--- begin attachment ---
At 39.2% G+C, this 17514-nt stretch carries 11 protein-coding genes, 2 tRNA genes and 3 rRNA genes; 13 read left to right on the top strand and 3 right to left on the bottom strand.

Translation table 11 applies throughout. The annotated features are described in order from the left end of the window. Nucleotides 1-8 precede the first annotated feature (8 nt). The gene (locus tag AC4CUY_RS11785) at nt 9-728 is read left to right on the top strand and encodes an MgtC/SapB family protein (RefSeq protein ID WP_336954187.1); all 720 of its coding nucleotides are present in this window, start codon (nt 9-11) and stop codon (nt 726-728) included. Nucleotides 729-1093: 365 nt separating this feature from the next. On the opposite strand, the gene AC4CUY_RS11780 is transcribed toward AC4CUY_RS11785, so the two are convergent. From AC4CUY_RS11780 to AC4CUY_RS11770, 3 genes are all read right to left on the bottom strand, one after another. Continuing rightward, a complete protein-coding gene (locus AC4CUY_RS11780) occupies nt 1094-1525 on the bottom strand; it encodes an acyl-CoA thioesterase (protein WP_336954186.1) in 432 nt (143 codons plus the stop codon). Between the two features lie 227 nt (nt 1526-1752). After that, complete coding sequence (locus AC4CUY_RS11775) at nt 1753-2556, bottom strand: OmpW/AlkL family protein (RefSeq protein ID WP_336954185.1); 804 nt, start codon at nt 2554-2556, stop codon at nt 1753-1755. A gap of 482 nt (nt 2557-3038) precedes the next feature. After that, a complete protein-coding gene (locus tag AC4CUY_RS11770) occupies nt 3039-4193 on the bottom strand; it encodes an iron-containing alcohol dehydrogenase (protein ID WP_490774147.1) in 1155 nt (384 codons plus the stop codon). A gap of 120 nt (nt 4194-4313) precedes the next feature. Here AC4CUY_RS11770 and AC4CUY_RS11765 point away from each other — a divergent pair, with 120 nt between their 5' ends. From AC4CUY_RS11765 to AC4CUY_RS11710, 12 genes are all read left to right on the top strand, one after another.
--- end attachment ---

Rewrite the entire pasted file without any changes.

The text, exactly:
At 39.2% G+C, this 17514-nt stretch carries 11 protein-coding genes, 2 tRNA genes and 3 rRNA genes; 13 read left to right on the top strand and 3 right to left on the bottom strand.

Translation table 11 applies throughout. The annotated features are described in order from the left end of the window. Nucleotides 1-8 precede the first annotated feature (8 nt). The gene (locus tag AC4CUY_RS11785) at nt 9-728 is read left to right on the top strand and encodes an MgtC/SapB family protein (RefSeq protein ID WP_336954187.1); all 720 of its coding nucleotides are present in this window, start codon (nt 9-11) and stop codon (nt 726-728) included. Nucleotides 729-1093: 365 nt separating this feature from the next. On the opposite strand, the gene AC4CUY_RS11780 is transcribed toward AC4CUY_RS11785, so the two are convergent. From AC4CUY_RS11780 to AC4CUY_RS11770, 3 genes are all read right to left on the bottom strand, one after another. Continuing rightward, a complete protein-coding gene (locus AC4CUY_RS11780) occupies nt 1094-1525 on the bottom strand; it encodes an acyl-CoA thioesterase (protein WP_336954186.1) in 432 nt (143 codons plus the stop codon). Between the two features lie 227 nt (nt 1526-1752). After that, complete coding sequence (locus AC4CUY_RS11775) at nt 1753-2556, bottom strand: OmpW/AlkL family protein (RefSeq protein ID WP_336954185.1); 804 nt, start codon at nt 2554-2556, stop codon at nt 1753-1755. A gap of 482 nt (nt 2557-3038) precedes the next feature. After that, a complete protein-coding gene (locus tag AC4CUY_RS11770) occupies nt 3039-4193 on the bottom strand; it encodes an iron-containing alcohol dehydrogenase (protein ID WP_490774147.1) in 1155 nt (384 codons plus the stop codon). A gap of 120 nt (nt 4194-4313) precedes the next feature. Here AC4CUY_RS11770 and AC4CUY_RS11765 point away from each other — a divergent pair, with 120 nt between their 5' ends. From AC4CUY_RS11765 to AC4CUY_RS11710, 12 genes are all read left to right on the top strand, one after another.